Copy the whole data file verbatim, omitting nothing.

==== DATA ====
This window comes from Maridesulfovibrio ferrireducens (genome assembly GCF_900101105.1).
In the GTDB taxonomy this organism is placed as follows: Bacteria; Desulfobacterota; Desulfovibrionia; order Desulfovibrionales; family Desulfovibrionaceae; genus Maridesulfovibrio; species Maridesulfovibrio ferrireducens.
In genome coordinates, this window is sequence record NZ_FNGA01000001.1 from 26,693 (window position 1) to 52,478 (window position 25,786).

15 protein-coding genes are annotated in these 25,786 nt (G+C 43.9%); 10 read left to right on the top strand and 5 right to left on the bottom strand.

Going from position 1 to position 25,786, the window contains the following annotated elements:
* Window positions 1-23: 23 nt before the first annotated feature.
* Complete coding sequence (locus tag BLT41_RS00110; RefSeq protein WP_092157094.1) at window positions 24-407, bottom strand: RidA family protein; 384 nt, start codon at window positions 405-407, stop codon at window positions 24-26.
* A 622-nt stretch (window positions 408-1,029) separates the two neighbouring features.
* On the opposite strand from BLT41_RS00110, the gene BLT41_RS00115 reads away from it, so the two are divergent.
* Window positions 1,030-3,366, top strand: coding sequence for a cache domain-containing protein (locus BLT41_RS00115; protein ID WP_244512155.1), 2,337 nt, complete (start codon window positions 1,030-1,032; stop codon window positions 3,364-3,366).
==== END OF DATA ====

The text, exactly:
This window comes from Maridesulfovibrio ferrireducens (genome assembly GCF_900101105.1).
In the GTDB taxonomy this organism is placed as follows: Bacteria; Desulfobacterota; Desulfovibrionia; order Desulfovibrionales; family Desulfovibrionaceae; genus Maridesulfovibrio; species Maridesulfovibrio ferrireducens.
In genome coordinates, this window is sequence record NZ_FNGA01000001.1 from 26,693 (window position 1) to 52,478 (window position 25,786).

15 protein-coding genes are annotated in these 25,786 nt (G+C 43.9%); 10 read left to right on the top strand and 5 right to left on the bottom strand.

Going from position 1 to position 25,786, the window contains the following annotated elements:
* Window positions 1-23: 23 nt before the first annotated feature.
* Complete coding sequence (locus tag BLT41_RS00110; RefSeq protein WP_092157094.1) at window positions 24-407, bottom strand: RidA family protein; 384 nt, start codon at window positions 405-407, stop codon at window positions 24-26.
* A 622-nt stretch (window positions 408-1,029) separates the two neighbouring features.
* On the opposite strand from BLT41_RS00110, the gene BLT41_RS00115 reads away from it, so the two are divergent.
* Window positions 1,030-3,366, top strand: coding sequence for a cache domain-containing protein (locus BLT41_RS00115; protein ID WP_244512155.1), 2,337 nt, complete (start codon window positions 1,030-1,032; stop codon window positions 3,364-3,366).